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Hoffmann, R. A wiki for the life sciences where authorship matters. Nature Genetics (2008)

Molecular cloning, sequence, and expression of cynomolgus monkey cholesteryl ester transfer protein. Inverse correlation between hepatic cholesteryl ester transfer protein mRNA levels and plasma high density lipoprotein levels.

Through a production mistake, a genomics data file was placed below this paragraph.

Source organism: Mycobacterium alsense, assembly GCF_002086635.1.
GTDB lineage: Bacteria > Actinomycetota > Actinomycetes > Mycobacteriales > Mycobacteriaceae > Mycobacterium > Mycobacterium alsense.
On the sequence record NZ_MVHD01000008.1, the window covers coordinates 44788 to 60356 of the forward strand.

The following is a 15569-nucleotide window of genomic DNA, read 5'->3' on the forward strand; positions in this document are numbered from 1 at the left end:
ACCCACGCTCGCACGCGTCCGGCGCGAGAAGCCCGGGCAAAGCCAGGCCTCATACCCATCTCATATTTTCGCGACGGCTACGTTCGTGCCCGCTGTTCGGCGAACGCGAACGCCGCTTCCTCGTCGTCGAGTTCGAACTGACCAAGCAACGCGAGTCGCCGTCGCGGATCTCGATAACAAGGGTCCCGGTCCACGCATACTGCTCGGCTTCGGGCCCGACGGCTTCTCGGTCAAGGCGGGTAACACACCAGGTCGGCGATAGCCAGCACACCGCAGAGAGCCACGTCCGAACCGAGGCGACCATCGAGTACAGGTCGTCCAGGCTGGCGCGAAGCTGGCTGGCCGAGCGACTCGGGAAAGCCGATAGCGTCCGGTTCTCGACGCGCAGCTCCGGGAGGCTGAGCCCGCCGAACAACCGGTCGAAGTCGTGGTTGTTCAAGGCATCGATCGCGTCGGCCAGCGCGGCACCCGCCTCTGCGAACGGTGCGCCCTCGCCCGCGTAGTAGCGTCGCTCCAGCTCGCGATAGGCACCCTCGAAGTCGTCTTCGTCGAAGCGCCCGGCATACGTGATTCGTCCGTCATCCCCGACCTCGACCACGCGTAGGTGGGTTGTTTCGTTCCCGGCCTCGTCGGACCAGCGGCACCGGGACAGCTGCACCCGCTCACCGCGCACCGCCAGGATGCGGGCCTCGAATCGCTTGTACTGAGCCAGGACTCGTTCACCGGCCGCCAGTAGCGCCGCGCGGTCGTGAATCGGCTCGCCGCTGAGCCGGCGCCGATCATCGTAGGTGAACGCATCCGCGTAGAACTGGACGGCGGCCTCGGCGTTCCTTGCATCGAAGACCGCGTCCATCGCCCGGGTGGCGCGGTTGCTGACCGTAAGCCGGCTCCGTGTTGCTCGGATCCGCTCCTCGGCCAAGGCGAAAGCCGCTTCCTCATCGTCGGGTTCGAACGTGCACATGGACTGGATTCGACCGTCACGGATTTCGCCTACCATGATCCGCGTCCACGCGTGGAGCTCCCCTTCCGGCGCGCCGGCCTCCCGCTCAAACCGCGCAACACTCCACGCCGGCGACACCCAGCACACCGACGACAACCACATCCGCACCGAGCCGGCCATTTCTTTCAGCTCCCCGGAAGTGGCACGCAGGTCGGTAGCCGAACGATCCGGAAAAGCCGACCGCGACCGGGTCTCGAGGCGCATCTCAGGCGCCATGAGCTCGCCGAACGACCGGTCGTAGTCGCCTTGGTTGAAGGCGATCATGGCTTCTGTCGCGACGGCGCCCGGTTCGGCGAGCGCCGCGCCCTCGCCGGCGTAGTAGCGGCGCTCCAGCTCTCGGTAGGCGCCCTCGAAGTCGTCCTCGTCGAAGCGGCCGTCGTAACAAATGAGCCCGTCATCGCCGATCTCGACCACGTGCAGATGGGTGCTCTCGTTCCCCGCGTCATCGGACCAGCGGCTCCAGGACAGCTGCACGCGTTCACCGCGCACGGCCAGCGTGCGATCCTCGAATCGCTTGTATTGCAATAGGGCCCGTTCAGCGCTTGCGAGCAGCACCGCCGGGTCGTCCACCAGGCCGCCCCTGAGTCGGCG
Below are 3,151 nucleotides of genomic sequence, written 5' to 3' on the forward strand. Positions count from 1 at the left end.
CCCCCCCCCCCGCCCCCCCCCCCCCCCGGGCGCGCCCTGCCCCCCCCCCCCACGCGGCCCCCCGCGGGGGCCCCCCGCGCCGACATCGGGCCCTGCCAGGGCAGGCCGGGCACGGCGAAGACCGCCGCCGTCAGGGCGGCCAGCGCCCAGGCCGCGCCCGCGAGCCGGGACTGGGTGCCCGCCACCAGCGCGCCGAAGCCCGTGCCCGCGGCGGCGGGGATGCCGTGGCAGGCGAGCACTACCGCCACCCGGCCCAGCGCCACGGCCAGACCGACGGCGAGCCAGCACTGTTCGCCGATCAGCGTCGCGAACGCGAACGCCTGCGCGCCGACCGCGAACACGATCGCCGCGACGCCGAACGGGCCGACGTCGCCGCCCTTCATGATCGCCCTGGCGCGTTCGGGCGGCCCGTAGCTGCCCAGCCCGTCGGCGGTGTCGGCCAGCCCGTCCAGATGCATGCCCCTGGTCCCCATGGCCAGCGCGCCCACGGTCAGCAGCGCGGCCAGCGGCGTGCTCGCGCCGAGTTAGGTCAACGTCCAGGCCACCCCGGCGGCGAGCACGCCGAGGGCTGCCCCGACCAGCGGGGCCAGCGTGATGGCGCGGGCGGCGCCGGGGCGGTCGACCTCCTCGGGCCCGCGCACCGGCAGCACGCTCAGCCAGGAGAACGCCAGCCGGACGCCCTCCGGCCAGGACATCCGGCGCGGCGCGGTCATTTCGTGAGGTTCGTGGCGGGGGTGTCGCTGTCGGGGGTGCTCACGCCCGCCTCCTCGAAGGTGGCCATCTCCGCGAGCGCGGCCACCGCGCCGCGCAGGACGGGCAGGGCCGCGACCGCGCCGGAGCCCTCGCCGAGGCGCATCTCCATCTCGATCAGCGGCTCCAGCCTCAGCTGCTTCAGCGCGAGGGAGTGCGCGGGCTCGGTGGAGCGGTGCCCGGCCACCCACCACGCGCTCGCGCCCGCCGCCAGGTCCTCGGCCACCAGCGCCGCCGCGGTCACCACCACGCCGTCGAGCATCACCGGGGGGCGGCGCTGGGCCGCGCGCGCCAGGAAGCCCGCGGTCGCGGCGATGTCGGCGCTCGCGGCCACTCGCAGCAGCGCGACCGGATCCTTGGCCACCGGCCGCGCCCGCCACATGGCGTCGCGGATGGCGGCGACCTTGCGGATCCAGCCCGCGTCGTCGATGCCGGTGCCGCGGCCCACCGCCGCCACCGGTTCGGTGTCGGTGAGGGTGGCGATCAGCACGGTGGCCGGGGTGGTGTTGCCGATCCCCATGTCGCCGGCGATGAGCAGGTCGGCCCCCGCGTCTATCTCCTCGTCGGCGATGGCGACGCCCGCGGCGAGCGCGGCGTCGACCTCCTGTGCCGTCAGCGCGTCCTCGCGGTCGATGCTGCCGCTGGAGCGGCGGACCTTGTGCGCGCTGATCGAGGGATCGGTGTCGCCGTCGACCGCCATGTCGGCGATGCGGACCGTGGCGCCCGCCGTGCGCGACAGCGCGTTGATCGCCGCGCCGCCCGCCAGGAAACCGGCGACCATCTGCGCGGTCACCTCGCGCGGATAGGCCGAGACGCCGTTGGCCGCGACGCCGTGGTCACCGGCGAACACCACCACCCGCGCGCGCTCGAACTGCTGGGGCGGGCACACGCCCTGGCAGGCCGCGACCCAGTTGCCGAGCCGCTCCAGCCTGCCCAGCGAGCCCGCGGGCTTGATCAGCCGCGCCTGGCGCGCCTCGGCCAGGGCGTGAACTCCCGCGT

A cDNA clone containing the coding region for cynomolgus monkey cholesteryl ester transfer protein (CETP) was isolated by the polymerase chain reaction with primers based on the human CETP cDNA sequence and cDNA synthesized from liver poly (A+) RNA. Analysis of that cDNA indicated that the nucleotide and amino acid sequences of cynomolgus monkey CETP were greater than 95% homologous with the human sequences. A fragment of the cDNA was used to develop an internal-standard/RNAse protection assay that allowed precise quantification of CETP mRNA levels. Analysis of total RNA from various tissues with this assay revealed that the liver and thoracic aorta expressed high levels of CETP mRNA; the mesenteric fat, adrenal gland, spleen, and abdominal aorta had low but detectable levels of the mRNA; and the brain, kidney, intestine, and skeletal muscle had undetectable levels of that mRNA. When the monkeys were made hypercholesterolemic by a high-fat, high-cholesterol (HFHC) diet, hepatic levels of CETP mRNA increased from 1.6 +/- 0.4 pg/micrograms total RNA (mean +/- SEM) to 4.1 +/- 0.8 pg/micrograms (p less than 0.005); mesenteric fat CETP mRNA increased from 0.4 +/- 0.1 pg/micrograms total RNA to 5.3 +/- 2.2 pg/micrograms (p less than 0.05); and plasma CET activity increased approximately fourfold. The CETP mRNA levels in the thoracic and abdominal aortas were not significantly increased in monkeys fed the HFHC diet, even though those animals had gross atherosclerosis. The apoprotein E mRNA levels, however, were markedly increased in the aortas of monkeys with atherosclerosis, with the largest increase occurring in the abdominal aorta. Taken together, these data suggest that lipid deposition in the artery was not accompanied by increased expression of the CETP gene in that tissue. Statistical analysis showed that a strong, negative correlation existed between hepatic CETP mRNA levels and both high density lipoprotein cholesterol (r = -0.85, p less than 0.001) and apoprotein A-I (r = -0.84, p less than 0.001). These data suggest that HFHC diet-induced changes in high density lipoprotein metabolism may be linked to altered expression of a function CETP gene.[1]


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